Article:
Elemental bronze, copper and gold have an earthiness that glows richly in sunshine
Bronze, copper and gold abound at this time of year and give the garden a soft, golden glow. Molinia caerulea arundinacea ‘Karl Foerster’, a tall purple moor grass, bears golden-brown flower spikes. The foliage and stems turn to warm gold once September arrives, so it’s the perfect foil for tall, soft-blue Aconitum carmichaelii ‘Arendsii’. They make a great trio with the late, red-hot species poker, Kniphofia rooperi: the golden grass picks up the almost-triangular, soft-orange poker heads and the blue aconitum adds contrast. The tall silhouette of the common teasel pops up with this poker at Great Dixter and the dark thistly eggs on long legs offer a strong winter silhouette. Many trees colour up to copper and one of the best is prunus ‘Kursar’, an airy small tree that produces downward facing buds in winter, followed by pink blossom. Further soft, coppery touches could include the classic waist-high dahlia ‘David Howard’, or shorter ‘Totally Tangerine’ with smaller, doublecentred flowers. Fleece these if frost is forecast and they’ll go on until early November in mild years. Don’t dismiss hardy, orange-toned chrysanthemums. ‘Chelsea Physic Garden’ produces fully petalled dusky, orange-red f lowers with bronze overtones. ‘Paul Boissier’ is a green-eyed rich russetorange. Potted chrysanthemums from the garden centre can be treated as bedding. If you spot Chinese lanterns as a cut flower, stick the stems in a window box or container to create an effective display. Physalis alkekengi franchetii is often invasive in a border, although you could leave it to its own devices if you have a sunny strip where nothing else grows. Warm cocoa and bronze also cast a special magic and some grasses have a metallic glint. Carex testacea, New Zealand sedge, produces a cascade of fine brown leaves that swirl round. Find it a sunny position or grow it in a pot. Or try browner Carex comans ‘Bronze’ – the plant equivalent of a Pekinese dog. It also tolerates damp conditions. Finally don’t be too keen to cut everything down. Amsonias, summer-flowering perennials with tiny slate-blue stars, fade beautifully and, as the temperatures fall, the foliage turns to liquid gold. They love some moisture and grow well with deciduous ferns. The aptly-named regal fern (Osmunda regalis) produces feathery fronds that age to gold before dying back. In dry soils plant some of those stunning silvers instead for a full set of these majestic metals.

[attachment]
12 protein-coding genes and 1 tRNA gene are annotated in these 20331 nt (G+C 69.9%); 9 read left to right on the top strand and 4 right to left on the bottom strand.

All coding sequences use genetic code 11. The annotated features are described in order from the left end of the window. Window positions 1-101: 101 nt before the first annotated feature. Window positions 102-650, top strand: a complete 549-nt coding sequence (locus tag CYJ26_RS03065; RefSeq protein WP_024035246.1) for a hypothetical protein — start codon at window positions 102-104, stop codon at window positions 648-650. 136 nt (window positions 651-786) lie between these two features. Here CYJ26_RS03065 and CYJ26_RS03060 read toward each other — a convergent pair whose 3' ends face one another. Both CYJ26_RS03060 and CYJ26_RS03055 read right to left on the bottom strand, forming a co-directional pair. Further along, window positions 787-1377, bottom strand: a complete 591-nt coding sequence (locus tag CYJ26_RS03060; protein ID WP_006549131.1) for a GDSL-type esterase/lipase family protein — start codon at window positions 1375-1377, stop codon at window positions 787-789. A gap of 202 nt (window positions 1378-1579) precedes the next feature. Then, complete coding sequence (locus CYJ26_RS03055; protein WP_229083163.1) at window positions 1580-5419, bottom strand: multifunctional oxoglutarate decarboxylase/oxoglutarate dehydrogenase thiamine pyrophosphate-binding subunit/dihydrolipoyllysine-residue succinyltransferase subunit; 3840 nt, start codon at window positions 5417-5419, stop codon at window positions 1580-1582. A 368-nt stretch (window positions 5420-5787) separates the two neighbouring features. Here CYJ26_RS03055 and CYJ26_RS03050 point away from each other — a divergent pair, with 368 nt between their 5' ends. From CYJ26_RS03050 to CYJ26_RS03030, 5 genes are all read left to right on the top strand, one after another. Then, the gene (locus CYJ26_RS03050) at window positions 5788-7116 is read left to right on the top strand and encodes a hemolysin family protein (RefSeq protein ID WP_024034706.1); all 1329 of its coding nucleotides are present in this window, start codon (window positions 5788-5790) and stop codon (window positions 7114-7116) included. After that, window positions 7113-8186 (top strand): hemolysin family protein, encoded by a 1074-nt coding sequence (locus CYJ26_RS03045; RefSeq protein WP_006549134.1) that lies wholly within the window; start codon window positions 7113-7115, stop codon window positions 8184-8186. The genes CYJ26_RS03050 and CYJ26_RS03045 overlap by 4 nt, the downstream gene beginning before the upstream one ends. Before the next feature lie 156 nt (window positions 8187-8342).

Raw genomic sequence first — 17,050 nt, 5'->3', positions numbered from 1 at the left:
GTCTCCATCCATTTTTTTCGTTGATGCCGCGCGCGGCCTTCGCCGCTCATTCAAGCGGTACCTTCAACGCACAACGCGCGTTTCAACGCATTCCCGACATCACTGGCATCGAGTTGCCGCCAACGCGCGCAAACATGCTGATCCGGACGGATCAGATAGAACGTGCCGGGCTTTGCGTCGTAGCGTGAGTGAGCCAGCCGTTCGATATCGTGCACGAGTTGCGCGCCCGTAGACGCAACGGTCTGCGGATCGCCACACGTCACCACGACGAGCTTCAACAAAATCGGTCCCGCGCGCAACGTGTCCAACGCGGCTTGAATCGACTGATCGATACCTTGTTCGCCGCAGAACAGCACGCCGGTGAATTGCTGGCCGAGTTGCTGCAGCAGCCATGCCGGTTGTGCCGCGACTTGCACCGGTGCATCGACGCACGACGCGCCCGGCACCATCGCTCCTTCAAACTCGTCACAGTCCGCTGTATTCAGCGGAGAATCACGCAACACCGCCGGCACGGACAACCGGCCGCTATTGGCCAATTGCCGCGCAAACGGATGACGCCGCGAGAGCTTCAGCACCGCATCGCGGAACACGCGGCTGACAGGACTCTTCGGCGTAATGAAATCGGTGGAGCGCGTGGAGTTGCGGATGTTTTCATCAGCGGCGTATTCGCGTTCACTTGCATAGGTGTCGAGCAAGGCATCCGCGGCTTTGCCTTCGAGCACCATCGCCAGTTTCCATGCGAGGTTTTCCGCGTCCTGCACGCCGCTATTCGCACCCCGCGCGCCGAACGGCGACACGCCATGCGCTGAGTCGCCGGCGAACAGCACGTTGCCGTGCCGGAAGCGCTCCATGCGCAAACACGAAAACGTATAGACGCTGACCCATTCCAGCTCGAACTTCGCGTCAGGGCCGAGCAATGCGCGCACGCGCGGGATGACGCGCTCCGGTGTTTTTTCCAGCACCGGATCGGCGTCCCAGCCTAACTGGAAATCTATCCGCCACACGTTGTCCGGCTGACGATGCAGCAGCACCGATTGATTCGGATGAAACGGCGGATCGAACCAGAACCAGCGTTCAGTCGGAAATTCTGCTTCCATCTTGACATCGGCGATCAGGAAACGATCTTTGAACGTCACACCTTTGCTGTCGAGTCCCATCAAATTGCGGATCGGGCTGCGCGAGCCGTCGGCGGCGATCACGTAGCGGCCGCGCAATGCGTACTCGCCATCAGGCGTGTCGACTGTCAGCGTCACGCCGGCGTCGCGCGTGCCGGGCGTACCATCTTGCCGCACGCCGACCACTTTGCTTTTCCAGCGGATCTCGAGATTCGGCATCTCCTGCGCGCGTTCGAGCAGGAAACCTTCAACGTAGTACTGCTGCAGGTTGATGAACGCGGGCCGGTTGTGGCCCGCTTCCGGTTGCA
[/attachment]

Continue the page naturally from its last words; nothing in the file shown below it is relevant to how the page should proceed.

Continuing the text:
Silvery perovskia weaves among golden calamagrostis flowers and the bronze seedheads of phlomis and veronicastrum
Indigo Aconitum carmichaelii ‘Arendsii’ shine beneath Acer palmatum ‘Aureum’
Copper beech hedging with pleached hornbeam